Tag Archives: Re-use

Barlow Justice Valuers / New Zealand Historic Places Trust—Heritage Interiors Award 2011-2012

Background and purpose
Dunedin’s unique look and feel is, in part, defined by its large number of historic and heritage buildings. Heritage interiors are a very important, but sometimes overlooked, part of Dunedin heritage. Ensuring restorations and adaptations of heritage building interiors respect and re-use existing heritage features and fabric is an important part of ensuring their future survival.

Barlow Justice Valuers and the NZ Historic Places Trust wish to recognise and highlight the achievements of building owners who have undertaken sympathetic restoration and refurbishment to interiors of Dunedin’s older buildings. The Dunedin Heritage Interiors Award recognises successful, and appropriately sympathetic interior restoration or upgrade projects.

The Award is administered by the DCC and may be given annually to building owners or developers who have, in the opinion of the judging panel, undertaken the most innovative and sympathetic heritage building interior upgrade and/or refurbishment project in the city.

General Information
Individuals or organisations may nominate their own or others’ buildings for consideration. Projects should reflect a commitment to the retention and re-use of interior features and building fabric. Eligible projects will have had work completed in the 12-month period to 1 December 2011.

The Award consists of a certificate and a cash prize of $1500,
which is awarded to the property owner. A certificate will also
be awarded to the interior designer/s.

Download Award information here:
Barlow Justice – NZHPT Heritage Interiors Award 2011-2012 (PDF, 493 KB)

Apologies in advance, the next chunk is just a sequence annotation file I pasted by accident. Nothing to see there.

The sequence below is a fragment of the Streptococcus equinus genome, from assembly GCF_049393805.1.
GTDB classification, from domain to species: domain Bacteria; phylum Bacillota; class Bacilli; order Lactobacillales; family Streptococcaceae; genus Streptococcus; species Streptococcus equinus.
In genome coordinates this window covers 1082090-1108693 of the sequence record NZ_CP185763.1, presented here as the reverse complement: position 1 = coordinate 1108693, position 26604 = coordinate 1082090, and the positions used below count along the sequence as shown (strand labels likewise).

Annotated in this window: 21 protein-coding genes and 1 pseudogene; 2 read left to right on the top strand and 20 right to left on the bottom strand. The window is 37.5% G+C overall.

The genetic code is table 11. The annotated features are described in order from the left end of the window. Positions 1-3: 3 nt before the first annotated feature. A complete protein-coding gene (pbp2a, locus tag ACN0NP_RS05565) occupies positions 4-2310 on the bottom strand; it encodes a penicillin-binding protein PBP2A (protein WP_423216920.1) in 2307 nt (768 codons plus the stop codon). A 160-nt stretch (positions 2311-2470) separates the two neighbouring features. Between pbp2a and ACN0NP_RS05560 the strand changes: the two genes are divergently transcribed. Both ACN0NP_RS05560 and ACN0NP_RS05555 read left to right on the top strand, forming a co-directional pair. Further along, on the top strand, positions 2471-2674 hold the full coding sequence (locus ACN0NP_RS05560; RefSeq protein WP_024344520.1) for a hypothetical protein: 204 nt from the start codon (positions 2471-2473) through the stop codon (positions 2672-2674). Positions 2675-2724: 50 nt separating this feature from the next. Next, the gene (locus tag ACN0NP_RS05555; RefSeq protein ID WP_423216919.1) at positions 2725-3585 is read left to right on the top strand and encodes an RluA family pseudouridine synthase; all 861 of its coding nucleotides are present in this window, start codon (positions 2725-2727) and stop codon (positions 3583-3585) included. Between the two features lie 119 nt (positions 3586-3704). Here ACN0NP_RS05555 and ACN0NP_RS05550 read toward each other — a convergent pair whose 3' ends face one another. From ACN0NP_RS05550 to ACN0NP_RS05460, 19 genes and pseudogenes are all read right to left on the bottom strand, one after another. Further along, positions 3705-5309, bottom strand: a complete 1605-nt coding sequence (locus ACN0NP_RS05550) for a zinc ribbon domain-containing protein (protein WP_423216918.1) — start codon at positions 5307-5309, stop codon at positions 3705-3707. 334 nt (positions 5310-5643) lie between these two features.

Barlow Justice Valuers
New Zealand Historic Places Trust

Posted by Elizabeth Kerr

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Shipping container art school

### inhabitat.com 5 March 2011
Architecture
APAP Shipping Container Art School
By Diane Pham
We are pleased to announce that one of our favourite architecture firms LOT-EK has just won the New York AIA Chapter Honours Award for their APAP OpenSchool in Korea. The school which was inaugurated in the summer of 2010 is an art school featuring an open-air covered amphitheatre, studios and exhibition space. Positioned over the popular Hawoon Park pedestrian walkway, along the Anyang River, the school is a welcome addition blending boldly with the tranquil surroundings and creating a salient burst of colour set against a backdrop of monotone edifices.

The criteria used by the AIA jury included design quality, program resolution, innovation, thoughtfulness and technique. There were 433 entries in four categories, including 184 submissions in the architecture category alone. LOT-EK’s design for the Open School focused on activating the open space at the river edge. Set on a site that included an incredible sloping hill and extended water and rock path, the architects were provided an unmatched opportunity to create a beautiful space for visitors, spectators and actors to showcase their curious and artistic endeavors.